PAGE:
Ivy Question

Jane RaffertyMay 13, 2012

I have an old house with poor soil and a lot of shade in back. I have some bare areas where it is on a small slope and is shaded (bright, not heavy shade.) I wonder if ivy would do to try to fill in so it's not just bare ground?

I think the soil is bare because there is nothing growing there except shrubs and no plants that would creep like crab grass, so nothing grows on the small slope. I'm wondering if I plant ivy at the top of the slope if it will grow downward to fill it in.

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maplerbirch(4)

I've seen an excellent example of periwinkle ground cover just this spring, full, lush and bright green color.
I never saw ivy do well on the ground except the 5 leaf ivy, that may be the one called, Virginia Ivy.
Bolax, is another ground cover that grows well, almost anywhere.

    Bookmark   May 13, 2012 at 7:28AM
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drtygrl

You should search the forum. there have been a lot of heated discussions about ivy, as recently as a few months ago.

    Bookmark   May 13, 2012 at 7:38AM
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yardvaark

I'm originally from zone 5 (Ill.) and English ivy--Hedera helix--barely existed. It would not have made a good ground cover there. Later, I lived in Georgia and it was THE major groundcover for large shade areas. It survives in dry shade. (No matter what you plant, you'll need to provide water while it becomes established.) So ascertain whether English Ivy grows well where you live. If you use it, since it's a vine, you'll need to have some plan for containing it at its edges. In the Atlanta climate, once established, the leading edges advanced about 3' per year. In in my own yard, I trimmed the leading edges twice per year. At back edges, if they won't be seen, can be sprayed with a 2 or 3' band of Roundup as an easy way to trim. This won't kill the plant; it will just "burn" the edge and vastly slow the growth. You wouldn't want English ivy to grow on structures--unless maybe you wanted it on a fence and were willing to sacrifice the fence to a shortened life. An exception is chain link. It can't do much to that except turn it nicely green. Eventually, it will "eat" part of the chain link, but not tear it down. Since it will climb trees, you can easily remove it once per year if you don't want it on them. I let it grow waist high on some of my trees as I liked the look and it made maintenance easier (no bending.) If you allow it to climb trees, it will advance to the mature state, flower, breed and produce seeds which might cause it to spread by means you can't control. In Georgia this wasn't really a problem, but I understand some places, it is. Check locally to see if it's considered an aggressive weed that shouldn't be planted or if it's just something to use with reasonable caution. Most vines (many of which are groundcovers) need some vigilance as to their "extracurricular" activities.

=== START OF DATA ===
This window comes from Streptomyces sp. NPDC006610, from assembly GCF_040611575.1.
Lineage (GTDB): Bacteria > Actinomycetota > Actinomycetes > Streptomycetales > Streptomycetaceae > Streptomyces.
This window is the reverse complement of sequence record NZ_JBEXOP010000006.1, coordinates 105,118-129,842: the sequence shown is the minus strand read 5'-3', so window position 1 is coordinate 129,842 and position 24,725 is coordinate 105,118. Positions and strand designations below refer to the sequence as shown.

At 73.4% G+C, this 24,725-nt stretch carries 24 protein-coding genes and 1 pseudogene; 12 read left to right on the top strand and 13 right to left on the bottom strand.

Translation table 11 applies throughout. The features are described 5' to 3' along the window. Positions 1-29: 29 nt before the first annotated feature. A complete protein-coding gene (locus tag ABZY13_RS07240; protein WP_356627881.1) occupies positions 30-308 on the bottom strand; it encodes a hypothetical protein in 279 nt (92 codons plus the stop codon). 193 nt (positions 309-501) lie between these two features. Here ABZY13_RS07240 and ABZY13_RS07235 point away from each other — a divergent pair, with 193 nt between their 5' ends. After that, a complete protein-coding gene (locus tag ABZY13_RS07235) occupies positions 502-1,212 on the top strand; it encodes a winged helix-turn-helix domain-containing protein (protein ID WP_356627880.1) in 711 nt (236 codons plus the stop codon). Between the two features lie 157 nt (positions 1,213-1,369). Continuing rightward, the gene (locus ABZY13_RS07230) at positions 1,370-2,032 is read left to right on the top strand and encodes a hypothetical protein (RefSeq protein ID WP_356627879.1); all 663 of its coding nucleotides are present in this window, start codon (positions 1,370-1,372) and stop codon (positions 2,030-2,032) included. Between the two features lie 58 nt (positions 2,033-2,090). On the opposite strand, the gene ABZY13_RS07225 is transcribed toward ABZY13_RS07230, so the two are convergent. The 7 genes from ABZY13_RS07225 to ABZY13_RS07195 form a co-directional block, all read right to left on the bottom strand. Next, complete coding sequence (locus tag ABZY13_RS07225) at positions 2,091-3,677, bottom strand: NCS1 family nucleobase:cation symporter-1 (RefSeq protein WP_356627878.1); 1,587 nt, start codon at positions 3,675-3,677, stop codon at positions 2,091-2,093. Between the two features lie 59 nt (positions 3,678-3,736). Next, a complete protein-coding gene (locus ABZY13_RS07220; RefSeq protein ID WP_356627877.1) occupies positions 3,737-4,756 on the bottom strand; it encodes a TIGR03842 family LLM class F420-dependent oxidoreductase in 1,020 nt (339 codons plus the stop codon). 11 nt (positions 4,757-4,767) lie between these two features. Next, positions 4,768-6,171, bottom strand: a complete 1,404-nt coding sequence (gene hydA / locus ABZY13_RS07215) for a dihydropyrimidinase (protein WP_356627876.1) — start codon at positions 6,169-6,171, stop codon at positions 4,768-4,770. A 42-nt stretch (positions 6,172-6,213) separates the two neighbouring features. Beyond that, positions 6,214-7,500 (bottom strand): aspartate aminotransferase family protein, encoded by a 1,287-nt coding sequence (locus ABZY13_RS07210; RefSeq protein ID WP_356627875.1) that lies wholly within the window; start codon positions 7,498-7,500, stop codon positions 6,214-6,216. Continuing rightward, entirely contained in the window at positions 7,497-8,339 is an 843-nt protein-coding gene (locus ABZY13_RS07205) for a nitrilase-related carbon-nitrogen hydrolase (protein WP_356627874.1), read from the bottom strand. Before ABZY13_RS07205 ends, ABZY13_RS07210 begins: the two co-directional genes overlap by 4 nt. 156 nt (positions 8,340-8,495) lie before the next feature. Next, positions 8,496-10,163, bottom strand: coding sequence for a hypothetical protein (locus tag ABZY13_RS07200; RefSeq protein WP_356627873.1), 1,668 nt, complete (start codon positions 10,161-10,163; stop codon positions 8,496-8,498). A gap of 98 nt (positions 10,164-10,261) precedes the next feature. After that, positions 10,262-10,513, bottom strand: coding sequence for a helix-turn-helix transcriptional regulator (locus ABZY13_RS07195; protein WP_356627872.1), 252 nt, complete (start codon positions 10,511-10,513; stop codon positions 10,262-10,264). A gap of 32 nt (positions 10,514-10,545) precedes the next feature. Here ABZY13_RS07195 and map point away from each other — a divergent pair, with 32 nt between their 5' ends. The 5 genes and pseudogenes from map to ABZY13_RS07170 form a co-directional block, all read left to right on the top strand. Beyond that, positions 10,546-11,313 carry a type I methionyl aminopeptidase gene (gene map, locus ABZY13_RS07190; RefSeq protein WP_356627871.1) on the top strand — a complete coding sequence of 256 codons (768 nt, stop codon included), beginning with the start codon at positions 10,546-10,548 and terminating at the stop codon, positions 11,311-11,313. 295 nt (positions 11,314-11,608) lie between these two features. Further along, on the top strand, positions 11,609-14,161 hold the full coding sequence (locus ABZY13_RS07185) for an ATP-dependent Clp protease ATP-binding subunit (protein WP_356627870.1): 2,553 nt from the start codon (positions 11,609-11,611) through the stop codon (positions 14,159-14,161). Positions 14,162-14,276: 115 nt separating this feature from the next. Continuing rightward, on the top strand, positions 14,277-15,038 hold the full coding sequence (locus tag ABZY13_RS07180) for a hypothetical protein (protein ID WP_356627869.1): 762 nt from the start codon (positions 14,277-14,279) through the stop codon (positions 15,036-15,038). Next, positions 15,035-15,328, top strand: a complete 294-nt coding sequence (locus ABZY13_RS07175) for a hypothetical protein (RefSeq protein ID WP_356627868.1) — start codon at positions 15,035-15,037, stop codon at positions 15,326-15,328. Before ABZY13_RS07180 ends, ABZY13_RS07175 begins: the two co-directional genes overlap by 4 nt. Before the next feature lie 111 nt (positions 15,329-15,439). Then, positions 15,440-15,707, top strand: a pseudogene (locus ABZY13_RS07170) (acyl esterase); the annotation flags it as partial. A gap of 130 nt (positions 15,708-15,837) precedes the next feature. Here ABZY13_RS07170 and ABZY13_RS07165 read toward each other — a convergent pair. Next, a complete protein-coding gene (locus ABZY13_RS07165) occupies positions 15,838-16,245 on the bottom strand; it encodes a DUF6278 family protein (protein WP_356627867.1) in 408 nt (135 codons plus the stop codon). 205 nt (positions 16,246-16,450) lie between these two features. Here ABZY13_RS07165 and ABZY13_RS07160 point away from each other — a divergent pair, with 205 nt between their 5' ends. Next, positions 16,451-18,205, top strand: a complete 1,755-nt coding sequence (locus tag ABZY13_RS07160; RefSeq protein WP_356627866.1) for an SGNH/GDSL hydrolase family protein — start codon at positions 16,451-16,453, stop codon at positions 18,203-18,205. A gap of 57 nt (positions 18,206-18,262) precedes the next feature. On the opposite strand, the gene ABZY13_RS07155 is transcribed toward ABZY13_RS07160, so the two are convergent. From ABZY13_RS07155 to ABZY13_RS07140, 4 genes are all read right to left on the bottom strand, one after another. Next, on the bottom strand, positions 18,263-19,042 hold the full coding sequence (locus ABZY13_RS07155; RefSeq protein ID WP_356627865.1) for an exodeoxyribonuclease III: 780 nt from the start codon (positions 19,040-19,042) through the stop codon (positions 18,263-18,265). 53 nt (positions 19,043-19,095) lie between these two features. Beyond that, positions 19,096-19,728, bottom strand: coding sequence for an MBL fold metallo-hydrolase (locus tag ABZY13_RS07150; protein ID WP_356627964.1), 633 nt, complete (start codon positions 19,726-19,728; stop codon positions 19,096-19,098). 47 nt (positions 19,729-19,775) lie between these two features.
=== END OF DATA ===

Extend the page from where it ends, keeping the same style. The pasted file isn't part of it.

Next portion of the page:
You mentioned also Virginia Creeper (Parthenocissus quinquefolia). This has a wider range of habitat and grows farther north than Hedera helix so I'm sure it would work where you live. It can be used as a groundcover and can also be rampant. The main practical difference between it and English Ivy is that it's not evergreen. From what I've seen, I consider it a faster grower than H. helix. The same cautions apply. It will produce seed more prolifically.

Vinca minor can be a nice groundcover IF it will grow well where you live. You might check with the local garden center for advice on what other groundcovers work well in your area.

    Bookmark   May 13, 2012 at 10:49AM
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bahia(SF Bay Area)

Pachysandra is another great ground cover for shade, very commonly planted in the northeastern USA. If soil fertility is really low, and you also have lots of tree roots at the surface, you may need to amend with compost or top soil and provide regular periodic irrigation to get any ground cover to establish in this area.

    Bookmark   May 13, 2012 at 12:57PM
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deviant-deziner(Oh zone)

In all too many cases I find the planting of ivy to be the default plant of the unimaginative.

For your CT climate you might want to give gallium ( sweet woodruff) a try or epimedium , convallaria, and or bergenia.

As mentioned above, pachysandra does extremely well in your climate and makes a beautiful groundcover. There are some lovely variegated varieties too.

If you have a trip planned to Massachusetts it would be worth your while to visit the ground cover display garden at the Case Estates in Weston MA. This property was , until just a few years ago, part of Harvard University's horticultural holdings for teaching and research. The ground cover exhibition area is quite large with dozens of 8x8 panels of live groundcovers with detailed cultural information at each panel.
The rest of the grounds are quite beautiful and just as horticulturally rich with detailed cultural information.

    Bookmark   May 13, 2012 at 4:11PM
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Jane Rafferty

Thanks for the replies I will do a search for ivy. I have some out in front and our climate seems to contain it. I imagine that in GA it can really take over.

I'm not unimaginative. I happen to love ivy, have it both growing in my kitchen and on my curtains. I love the shape of the leaves and the grace of the vine. I also have 5 large dogs and whatever I plant has to be able to take a beating -- hence my choice of ivy. :)

    Bookmark   May 13, 2012 at 5:43PM
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